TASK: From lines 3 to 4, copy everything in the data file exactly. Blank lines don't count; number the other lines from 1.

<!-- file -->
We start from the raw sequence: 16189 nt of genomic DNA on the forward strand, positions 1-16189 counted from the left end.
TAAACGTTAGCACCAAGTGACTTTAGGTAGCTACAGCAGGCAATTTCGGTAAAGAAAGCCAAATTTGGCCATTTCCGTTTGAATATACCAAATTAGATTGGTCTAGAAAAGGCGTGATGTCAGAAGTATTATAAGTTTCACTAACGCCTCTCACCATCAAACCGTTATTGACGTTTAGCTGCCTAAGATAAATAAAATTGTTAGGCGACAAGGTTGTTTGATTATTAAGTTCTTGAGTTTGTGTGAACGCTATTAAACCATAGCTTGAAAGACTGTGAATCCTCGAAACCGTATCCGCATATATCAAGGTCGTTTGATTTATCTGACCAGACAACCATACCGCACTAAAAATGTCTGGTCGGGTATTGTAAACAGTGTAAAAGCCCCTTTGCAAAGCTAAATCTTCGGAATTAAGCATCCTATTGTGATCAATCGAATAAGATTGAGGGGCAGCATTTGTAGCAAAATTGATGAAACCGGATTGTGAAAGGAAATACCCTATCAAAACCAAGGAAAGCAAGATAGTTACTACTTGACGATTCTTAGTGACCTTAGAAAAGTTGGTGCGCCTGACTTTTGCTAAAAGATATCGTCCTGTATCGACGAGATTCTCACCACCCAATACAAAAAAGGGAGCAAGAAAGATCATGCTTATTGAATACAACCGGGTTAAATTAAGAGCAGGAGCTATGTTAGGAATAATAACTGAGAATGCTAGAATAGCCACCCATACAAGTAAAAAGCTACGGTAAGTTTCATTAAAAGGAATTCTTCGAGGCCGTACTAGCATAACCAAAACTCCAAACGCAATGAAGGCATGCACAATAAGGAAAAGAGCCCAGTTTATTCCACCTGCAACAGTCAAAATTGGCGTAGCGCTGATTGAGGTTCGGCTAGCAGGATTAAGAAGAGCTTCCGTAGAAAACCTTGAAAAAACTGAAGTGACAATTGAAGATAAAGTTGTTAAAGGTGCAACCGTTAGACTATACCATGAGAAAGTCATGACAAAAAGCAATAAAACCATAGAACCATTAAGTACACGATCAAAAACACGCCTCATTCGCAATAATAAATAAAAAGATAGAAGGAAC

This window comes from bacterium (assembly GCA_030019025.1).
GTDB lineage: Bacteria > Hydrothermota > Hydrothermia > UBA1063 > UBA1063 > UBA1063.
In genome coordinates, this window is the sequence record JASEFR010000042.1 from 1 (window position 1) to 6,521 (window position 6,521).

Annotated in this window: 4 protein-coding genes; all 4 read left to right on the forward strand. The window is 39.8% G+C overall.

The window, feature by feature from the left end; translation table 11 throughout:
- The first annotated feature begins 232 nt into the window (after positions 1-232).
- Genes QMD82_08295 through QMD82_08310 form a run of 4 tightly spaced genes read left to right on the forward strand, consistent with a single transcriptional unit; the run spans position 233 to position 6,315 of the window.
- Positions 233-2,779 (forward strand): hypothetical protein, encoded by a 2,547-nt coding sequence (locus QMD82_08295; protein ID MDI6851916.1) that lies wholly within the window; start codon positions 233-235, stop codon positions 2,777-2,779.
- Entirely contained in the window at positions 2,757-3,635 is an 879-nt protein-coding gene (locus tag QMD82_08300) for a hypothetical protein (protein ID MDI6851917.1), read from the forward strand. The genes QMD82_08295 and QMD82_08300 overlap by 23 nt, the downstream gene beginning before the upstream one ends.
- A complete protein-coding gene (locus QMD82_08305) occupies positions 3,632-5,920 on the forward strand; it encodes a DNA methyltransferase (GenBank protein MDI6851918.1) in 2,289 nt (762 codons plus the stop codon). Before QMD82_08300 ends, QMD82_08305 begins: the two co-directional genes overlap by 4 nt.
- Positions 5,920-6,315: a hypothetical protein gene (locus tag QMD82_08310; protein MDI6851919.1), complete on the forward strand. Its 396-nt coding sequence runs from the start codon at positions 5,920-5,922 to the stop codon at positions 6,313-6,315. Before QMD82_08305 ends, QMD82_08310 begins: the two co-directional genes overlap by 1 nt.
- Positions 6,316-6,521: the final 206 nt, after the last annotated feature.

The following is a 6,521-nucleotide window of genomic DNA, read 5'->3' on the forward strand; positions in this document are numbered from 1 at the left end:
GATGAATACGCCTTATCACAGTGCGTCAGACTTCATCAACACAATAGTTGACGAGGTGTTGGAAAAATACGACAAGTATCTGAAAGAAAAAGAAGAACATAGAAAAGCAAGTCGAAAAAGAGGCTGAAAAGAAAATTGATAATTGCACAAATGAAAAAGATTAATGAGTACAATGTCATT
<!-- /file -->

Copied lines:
This window comes from bacterium (assembly GCA_030019025.1).
GTDB lineage: Bacteria > Hydrothermota > Hydrothermia > UBA1063 > UBA1063 > UBA1063.